If you cannot swim and are not interested in popular activities such as Maldives’ diving tours, you can do something that most tourists are unaware of. Foodies will jump with excitement at the very mention of food tours in Maldives through this tropic island. Maldives offers a selection of culinary excursions which let you explore various flavours from the country’s indigenous cooking styles apart from mingling with Maldivians for a glimpse into their culture.
Looking to book activities in Maldives during the Islamic month of Ramadan? A dinner experience with a local family is a nice way to go about it. During this religious period, the Muslim inhabitants do not eat or drink until sunset when they break their fast and feast on a lavish meal.
You could be served delicacies such as kulhimas (spicy tuna salad), chicken biryani (fragrant pot rice), huni roshi (coconut-infused flat bread), fen folhi (soft crepes), fish curry and kankun beef. For dessert, look forward to pirni, bis haluvaa (sliced custard), saagu bondi bai (sago pudding), and a wide range of locally sourced tropical fruits and dates. Sip on a glass of fresh fruit juice or faloodha (a cold milk-based drink made of basil seeds, ice-cream, rose syrup and vermicelli) while you digest the big meal.
#6 Catch the Sunset on a Dolphin Cruise
Who said you can only have fun underwater? The Maldives has a number of activities to do over water. Cruising is a top favourite of couples and those travelling with family. If your children are too young to be patient on any of Maldives’ full day tours, take them out on an evening cruise to watch the lovely dolphins of this island country.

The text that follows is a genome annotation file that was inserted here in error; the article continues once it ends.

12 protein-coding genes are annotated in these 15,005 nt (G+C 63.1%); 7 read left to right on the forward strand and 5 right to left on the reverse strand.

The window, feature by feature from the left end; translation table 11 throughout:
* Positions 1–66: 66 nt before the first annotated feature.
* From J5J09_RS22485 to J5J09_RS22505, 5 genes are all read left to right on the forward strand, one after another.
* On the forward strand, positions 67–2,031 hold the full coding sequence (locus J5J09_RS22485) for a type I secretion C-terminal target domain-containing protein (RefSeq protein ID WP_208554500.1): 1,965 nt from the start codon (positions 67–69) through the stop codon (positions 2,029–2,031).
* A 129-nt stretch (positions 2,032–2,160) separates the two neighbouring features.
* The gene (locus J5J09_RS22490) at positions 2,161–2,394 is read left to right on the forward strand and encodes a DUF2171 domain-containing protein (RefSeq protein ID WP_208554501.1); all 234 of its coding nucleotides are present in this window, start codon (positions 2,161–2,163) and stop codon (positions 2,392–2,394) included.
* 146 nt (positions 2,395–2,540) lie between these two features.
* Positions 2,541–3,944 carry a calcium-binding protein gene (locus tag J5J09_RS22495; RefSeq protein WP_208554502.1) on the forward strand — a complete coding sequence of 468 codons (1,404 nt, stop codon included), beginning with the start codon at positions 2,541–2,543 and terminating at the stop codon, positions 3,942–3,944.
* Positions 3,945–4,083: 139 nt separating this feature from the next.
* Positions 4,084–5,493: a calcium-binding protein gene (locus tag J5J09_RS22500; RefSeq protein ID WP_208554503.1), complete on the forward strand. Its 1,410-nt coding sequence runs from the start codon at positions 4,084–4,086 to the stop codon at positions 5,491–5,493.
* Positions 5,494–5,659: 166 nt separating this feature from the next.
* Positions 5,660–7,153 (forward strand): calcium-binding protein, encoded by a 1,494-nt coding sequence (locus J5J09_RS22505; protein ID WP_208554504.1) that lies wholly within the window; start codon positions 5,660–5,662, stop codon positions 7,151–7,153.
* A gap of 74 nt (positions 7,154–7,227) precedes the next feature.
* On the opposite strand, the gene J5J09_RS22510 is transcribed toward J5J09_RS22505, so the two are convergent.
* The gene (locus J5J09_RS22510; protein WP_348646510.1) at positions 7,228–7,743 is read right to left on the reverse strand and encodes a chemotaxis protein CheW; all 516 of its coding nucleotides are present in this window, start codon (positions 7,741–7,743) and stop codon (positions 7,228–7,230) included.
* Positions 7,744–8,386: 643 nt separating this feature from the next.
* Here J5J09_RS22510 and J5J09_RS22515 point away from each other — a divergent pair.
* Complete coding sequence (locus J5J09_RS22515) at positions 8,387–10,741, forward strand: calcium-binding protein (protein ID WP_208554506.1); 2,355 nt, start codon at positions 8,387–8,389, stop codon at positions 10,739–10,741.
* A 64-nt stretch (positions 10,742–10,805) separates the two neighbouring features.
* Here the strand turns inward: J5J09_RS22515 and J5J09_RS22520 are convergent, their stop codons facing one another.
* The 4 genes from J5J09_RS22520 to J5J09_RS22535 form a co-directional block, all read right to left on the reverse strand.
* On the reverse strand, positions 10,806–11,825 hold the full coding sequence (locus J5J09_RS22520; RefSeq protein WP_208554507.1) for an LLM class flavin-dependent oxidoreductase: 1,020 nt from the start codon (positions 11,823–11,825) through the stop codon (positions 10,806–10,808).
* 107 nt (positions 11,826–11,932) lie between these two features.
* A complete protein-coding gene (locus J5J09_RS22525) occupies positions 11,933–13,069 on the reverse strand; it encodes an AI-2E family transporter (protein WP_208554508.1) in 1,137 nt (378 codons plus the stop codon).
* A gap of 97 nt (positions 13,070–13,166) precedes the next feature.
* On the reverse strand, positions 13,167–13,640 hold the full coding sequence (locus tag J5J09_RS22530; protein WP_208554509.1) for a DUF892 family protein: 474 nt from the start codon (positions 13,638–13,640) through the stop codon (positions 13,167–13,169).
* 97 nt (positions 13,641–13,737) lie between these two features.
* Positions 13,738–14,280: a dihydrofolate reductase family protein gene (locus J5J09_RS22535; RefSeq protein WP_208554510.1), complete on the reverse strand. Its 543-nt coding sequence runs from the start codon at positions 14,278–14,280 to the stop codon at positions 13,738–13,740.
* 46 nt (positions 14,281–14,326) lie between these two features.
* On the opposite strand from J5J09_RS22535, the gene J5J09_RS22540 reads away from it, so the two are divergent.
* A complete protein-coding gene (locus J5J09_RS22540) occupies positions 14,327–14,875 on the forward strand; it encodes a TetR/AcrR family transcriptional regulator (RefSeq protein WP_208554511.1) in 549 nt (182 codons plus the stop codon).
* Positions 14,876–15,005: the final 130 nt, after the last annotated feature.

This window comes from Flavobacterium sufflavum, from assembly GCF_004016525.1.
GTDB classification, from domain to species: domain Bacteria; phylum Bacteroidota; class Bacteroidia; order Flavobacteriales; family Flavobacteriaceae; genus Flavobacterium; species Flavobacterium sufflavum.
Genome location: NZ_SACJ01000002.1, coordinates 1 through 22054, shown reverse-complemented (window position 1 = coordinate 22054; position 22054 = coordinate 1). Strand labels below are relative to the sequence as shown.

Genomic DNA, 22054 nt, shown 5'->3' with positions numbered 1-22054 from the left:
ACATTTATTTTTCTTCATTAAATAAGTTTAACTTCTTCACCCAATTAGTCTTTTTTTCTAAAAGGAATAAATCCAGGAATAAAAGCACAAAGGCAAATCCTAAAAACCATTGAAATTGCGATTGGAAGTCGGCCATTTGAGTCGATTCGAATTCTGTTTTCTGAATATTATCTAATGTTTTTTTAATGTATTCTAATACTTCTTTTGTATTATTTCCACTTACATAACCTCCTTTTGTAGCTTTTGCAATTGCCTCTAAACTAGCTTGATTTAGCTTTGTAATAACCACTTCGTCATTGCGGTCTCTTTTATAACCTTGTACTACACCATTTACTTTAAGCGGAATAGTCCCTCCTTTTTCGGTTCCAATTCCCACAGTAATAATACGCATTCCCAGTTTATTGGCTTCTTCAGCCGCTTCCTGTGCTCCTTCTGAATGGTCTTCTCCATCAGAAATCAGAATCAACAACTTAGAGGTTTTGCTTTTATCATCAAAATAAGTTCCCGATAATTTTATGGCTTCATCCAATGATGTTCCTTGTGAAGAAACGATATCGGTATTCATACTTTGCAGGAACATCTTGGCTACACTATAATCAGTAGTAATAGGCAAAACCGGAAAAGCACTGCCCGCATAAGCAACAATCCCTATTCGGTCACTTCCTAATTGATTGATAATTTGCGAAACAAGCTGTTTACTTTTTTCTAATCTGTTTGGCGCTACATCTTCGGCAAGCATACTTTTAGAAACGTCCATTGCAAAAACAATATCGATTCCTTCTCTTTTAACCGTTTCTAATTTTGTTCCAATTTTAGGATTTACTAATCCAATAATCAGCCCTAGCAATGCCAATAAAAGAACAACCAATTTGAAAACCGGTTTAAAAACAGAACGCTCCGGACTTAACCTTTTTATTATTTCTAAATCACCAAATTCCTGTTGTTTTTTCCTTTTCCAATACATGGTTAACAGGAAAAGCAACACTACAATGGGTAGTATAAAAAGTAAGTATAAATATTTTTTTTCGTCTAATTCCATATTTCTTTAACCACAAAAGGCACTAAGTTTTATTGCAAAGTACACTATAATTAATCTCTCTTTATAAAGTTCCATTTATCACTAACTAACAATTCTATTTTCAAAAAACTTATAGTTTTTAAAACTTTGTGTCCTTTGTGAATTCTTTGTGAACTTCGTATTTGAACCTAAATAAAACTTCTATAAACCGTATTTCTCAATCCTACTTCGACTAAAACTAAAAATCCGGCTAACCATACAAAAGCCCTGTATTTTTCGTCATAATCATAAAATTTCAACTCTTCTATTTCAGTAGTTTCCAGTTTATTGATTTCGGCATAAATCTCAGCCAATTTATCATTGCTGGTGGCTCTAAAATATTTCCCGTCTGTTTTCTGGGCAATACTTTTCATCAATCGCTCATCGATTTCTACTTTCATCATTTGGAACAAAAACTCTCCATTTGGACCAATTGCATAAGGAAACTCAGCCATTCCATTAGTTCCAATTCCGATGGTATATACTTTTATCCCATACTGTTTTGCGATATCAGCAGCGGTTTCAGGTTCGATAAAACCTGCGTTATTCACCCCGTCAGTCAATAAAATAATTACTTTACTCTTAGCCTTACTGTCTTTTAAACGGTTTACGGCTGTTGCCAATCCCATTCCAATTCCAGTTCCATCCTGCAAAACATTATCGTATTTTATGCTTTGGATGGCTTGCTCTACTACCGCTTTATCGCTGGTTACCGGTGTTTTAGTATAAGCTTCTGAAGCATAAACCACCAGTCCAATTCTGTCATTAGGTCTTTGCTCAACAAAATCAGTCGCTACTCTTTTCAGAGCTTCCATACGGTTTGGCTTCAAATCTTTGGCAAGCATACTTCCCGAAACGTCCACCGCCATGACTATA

While cruising can also be enjoyed just after sunrise, evening cruises offer a chance to witness the dramatic effects played out by nature on the sky. Watch the clear blues change to different hues of yellow, orange, pink, purple and finally pitch black. Dolphin sightings in The Maldives are phenomenal, with several pods showing up around sunset, especially in some areas away from Malé – the world’s smallest capital.
In this part of the Indian Ocean, you will have a greater chance of spotting spinner dolphins, spotted dolphins and bottlenose dolphins than the other species. It is delightful to watch their rhythmic movement as they cross the seas, huddled together in small pods and leaping for breath. It is possible to take this cruise either on regular speedboats, dhonis – traditional Maldivian wooden boats or a private chartered yacht.
#7 Hop from One Local Island to Another
Did you know that The Maldives is made up of more than a thousand islands? The number hovers around 1,200. These little islands are further grouped into 26 atolls. If you only stayed on one island every time you took a vacation to this paradise, you would run out of life before this country ran out of isles!